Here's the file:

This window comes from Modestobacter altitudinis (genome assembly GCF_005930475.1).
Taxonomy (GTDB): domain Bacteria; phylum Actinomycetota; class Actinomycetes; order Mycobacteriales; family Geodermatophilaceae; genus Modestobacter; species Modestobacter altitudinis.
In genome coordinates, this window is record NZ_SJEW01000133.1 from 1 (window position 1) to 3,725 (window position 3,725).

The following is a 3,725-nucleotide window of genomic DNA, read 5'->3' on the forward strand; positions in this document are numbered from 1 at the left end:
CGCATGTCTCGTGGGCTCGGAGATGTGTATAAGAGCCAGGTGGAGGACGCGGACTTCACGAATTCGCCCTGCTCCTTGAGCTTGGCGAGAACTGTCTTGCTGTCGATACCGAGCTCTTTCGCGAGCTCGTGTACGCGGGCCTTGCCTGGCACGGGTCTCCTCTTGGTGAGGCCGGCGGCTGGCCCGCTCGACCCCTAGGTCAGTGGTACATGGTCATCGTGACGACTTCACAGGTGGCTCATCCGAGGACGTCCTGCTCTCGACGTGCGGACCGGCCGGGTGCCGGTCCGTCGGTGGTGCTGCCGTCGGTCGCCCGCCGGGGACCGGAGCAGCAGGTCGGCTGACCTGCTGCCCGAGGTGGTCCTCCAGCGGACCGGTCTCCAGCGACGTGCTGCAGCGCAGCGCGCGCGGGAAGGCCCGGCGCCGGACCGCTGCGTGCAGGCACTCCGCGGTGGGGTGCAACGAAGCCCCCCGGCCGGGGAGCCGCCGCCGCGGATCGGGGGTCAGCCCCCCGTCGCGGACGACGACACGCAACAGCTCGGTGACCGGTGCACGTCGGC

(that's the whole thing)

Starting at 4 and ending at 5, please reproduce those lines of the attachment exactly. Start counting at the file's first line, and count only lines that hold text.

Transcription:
The following is a 3,725-nucleotide window of genomic DNA, read 5'->3' on the forward strand; positions in this document are numbered from 1 at the left end:
CGCATGTCTCGTGGGCTCGGAGATGTGTATAAGAGCCAGGTGGAGGACGCGGACTTCACGAATTCGCCCTGCTCCTTGAGCTTGGCGAGAACTGTCTTGCTGTCGATACCGAGCTCTTTCGCGAGCTCGTGTACGCGGGCCTTGCCTGGCACGGGTCTCCTCTTGGTGAGGCCGGCGGCTGGCCCGCTCGACCCCTAGGTCAGTGGTACATGGTCATCGTGACGACTTCACAGGTGGCTCATCCGAGGACGTCCTGCTCTCGACGTGCGGACCGGCCGGGTGCCGGTCCGTCGGTGGTGCTGCCGTCGGTCGCCCGCCGGGGACCGGAGCAGCAGGTCGGCTGACCTGCTGCCCGAGGTGGTCCTCCAGCGGACCGGTCTCCAGCGACGTGCTGCAGCGCAGCGCGCGCGGGAAGGCCCGGCGCCGGACCGCTGCGTGCAGGCACTCCGCGGTGGGGTGCAACGAAGCCCCCCGGCCGGGGAGCCGCCGCCGCGGATCGGGGGTCAGCCCCCCGTCGCGGACGACGACACGCAACAGCTCGGTGACCGGTGCACGTCGGC